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ports a class of vessels constructed mainly for speed, and whose ac-
knowledged mission is not to fight, but to rob, to burn, and to fly.
Although the smoke of burning ships has everywhere marked the
track of the ' Georgia ' and the ' Florida ' upon the ocean, they have
never sought a foe or fired a gun against an armed enemy. To dignify
such vessels with the name of ships-of-war seems to me, with defer-


euce, a misnomer. Whatever flag may fly from their masthead, or
whatever power may claim to own them, their conduct stamps them
as piratical. If vessels of war, even, they would by this conduct have
justly forfeited all courtesies in the ports of neutral nations. Manned
by foreign seamen, armed by foreign guns, entering no home port,
and waiting no judicial condemnation of prizes, they have already-
devastated and destroyed our commerce to an extent, as compared
with their number, beyond anything known in the records of pri-

When the question of recognizing the Southern Confederacy was
before Parliament, William E. Gladstone, who was forgiven for un-
kindness by America before he died, w r as Chancellor of the Ex-
chequer. He opposed recognition, but not on grounds calculated to
endear him to the American people. He told the House that " the
main result of the American contest is not, humanely speaking, in
any degree doubtful." He thought " there never was a war of more
destructive, more deplorable, more hopeless character." The contest,
in his judgment, was " a miserable one." " We do not," said he, " be-
lieve that the restoration of the American Union by force is attain-
able. I believe that the public opinion of this country is unanimous
upon that subject. It is not, therefore, from indifference, it is not
from any belief that this war is waged for any adequate or worthy
object on the part of the North, that I would venture to deprecate in
the strongest terms the adoption of the motion of the honorable and
learned gentleman." The " honorable and learned gentleman " was
Mr. Roebuck, who, in a debate in the House of Commons in 1864, de-
clared that " the whole proceedings in this American war are a blot
upon human nature; and when I am told that I should have sym-
pathy for the Northern States of America, I turn in absolute disgust
from their hypocrisy. If there is a sink of political iniquity, it is at
Washington. They are corrupt; they are base; they are cowardly;
they are cruel."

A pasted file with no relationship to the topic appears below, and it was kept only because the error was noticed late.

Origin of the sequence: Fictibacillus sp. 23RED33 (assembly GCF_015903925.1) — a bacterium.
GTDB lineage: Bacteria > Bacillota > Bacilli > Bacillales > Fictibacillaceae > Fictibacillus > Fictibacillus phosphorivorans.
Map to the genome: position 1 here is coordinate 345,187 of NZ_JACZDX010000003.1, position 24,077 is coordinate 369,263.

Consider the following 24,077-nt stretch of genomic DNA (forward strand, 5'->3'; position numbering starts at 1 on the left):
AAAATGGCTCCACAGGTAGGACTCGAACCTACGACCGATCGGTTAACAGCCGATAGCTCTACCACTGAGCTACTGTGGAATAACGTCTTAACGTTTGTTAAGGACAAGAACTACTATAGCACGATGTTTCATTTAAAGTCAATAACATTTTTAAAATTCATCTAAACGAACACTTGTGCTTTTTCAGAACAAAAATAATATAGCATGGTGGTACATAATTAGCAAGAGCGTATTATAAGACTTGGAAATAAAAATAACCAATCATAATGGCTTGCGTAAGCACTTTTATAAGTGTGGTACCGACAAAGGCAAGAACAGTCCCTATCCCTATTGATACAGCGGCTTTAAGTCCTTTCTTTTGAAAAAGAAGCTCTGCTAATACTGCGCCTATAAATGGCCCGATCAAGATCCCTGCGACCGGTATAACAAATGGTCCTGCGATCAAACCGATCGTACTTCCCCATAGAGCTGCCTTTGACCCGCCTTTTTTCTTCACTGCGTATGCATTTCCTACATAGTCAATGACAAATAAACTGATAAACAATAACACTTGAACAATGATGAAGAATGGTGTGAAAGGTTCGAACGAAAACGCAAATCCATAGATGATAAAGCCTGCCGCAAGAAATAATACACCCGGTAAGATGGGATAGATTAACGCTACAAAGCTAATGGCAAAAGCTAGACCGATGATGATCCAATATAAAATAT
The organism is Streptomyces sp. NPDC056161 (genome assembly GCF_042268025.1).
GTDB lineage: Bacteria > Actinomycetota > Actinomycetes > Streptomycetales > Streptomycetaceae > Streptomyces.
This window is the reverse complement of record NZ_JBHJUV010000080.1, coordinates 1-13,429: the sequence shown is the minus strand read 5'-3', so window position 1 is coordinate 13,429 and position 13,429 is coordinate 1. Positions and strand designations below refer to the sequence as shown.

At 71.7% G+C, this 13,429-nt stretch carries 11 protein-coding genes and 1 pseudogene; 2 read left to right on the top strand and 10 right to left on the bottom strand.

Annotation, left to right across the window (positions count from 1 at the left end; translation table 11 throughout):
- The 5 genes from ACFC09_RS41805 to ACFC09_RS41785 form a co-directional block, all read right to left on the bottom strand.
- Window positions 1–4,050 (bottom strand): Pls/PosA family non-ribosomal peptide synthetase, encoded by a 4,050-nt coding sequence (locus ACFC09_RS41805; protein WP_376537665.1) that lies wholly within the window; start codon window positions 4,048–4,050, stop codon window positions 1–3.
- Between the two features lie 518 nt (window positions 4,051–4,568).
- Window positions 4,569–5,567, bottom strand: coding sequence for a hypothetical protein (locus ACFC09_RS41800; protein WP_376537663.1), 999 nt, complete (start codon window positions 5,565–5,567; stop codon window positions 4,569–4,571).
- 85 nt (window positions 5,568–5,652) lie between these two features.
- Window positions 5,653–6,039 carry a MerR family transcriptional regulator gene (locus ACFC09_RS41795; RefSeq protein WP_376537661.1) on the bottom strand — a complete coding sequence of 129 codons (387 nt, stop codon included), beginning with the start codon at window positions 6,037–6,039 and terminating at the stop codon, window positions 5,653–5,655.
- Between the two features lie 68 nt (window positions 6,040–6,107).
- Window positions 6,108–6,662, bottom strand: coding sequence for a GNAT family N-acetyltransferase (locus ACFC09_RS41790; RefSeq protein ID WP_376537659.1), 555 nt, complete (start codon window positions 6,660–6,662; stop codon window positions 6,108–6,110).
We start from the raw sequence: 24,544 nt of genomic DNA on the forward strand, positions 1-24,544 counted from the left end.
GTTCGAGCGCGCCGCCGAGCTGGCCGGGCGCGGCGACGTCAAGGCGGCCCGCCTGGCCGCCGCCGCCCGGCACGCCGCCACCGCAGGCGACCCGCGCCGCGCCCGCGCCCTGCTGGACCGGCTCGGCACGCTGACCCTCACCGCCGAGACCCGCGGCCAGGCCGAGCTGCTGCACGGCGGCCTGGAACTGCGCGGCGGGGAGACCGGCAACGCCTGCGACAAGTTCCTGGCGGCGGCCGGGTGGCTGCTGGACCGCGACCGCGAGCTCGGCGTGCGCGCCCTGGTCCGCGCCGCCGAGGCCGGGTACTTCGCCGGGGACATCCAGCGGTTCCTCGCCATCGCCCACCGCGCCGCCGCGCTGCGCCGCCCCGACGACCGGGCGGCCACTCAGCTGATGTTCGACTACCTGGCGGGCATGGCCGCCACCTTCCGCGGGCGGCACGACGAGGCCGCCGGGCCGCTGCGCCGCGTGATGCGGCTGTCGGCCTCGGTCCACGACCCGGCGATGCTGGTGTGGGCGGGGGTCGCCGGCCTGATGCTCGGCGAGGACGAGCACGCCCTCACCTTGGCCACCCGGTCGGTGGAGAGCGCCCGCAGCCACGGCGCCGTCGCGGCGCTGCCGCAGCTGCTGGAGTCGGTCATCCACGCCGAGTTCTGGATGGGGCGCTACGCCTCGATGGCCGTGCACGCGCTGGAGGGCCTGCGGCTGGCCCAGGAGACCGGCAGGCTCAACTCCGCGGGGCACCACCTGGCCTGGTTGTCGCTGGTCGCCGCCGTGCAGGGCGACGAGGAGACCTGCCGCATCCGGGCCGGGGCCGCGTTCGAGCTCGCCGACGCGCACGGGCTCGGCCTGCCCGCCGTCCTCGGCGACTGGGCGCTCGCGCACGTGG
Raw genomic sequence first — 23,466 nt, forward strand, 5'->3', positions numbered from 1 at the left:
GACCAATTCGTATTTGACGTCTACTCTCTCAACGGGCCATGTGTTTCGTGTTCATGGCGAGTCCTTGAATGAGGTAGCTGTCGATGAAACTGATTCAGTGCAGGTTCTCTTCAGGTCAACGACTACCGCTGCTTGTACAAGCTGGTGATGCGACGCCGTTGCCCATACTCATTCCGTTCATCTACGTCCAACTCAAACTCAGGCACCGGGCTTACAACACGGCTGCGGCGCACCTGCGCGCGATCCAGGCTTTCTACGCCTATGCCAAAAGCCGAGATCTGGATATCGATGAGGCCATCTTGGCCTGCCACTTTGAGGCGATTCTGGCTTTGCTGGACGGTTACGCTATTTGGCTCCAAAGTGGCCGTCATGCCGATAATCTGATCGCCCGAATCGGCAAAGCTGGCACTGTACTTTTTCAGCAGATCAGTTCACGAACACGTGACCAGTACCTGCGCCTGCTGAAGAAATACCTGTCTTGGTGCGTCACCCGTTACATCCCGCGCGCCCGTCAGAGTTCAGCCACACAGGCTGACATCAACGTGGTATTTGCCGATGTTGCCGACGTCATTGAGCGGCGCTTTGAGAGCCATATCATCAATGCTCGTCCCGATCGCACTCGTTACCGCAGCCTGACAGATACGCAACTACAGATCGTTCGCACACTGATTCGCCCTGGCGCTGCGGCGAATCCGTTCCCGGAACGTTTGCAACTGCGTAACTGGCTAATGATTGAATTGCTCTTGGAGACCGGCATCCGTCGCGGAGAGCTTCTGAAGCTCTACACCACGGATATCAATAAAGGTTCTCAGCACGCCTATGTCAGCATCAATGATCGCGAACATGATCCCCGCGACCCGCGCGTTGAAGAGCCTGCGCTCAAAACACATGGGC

It was not until the eve of President Grant's inauguration that the
wrongs resulting from the unfriendly course of Great Britain were
put in train for settlement. Mr. Adams had proposed a friendly arbi-
tration of the Alabama claims to Earl Russell under instructions
from Secretary Seward, but the proposal was flatly and peremptorily
declined on the part of the British Government. Later Lord Stanley,
afterward Earl Derby, who succeeded Earl Russell in the Foreign
Office, as flatly and peremptorily refused a second proposal of like
character. When Reverdy Johnson succeeded Mr. Adams as Minister
to England in 1868, a third and more successful effort was made.
Mr. Gladstone had succeeded Mr. Disraeli as Prime Minister, and
Lord Clarendon was Foreign Secretary instead of Lord Stanley. With


Lord Clarendon Mr. Johnson negotiated a treaty, but when the terms
of this instrument were known it was found the American had been
completely outwitted by the Englishman. Mr. Johnson's success con-
sisted wholly in negotiating a treaty, such as it was. This treaty left
the great injury done to the United States as a nation by Great
Britain during the war entirely out of the case, and put the matter
upon the basis of a mere claims convention. It was promptly re-
jected. " The truth must be told not in anger, but in sadness," said
Mr. Sumner, in reporting the treaty to the Senate. " England has
done to the United States an injury most difficult to measure. Con-
sidering when it was done and in what complicity, it is most unac-
countable. At a great epoch of history, not less momentous than that
of the French Revolution or that of the Reformation, when civilization
was fighting a last battle w T ith slavery, England gave her influence,
her material resources, to the wicked cause, and flung a sword into
the scale with slavery."

The Johnson-Clarendon treaty was rejected a few weeks after
President Grant became the Chief Executive. The rejection left our
relations with Great Britain at the beginning of Grant's administra-
tion where they were before. In his first annual message, in Decem-
ber, 1809, the President spoke of the failure of the treaty and the
reason for its rejection. The message committed the Government of
the United States to the maintenance of a claim for National damages
as well as for individual losses. Grant had the great virtue of pa-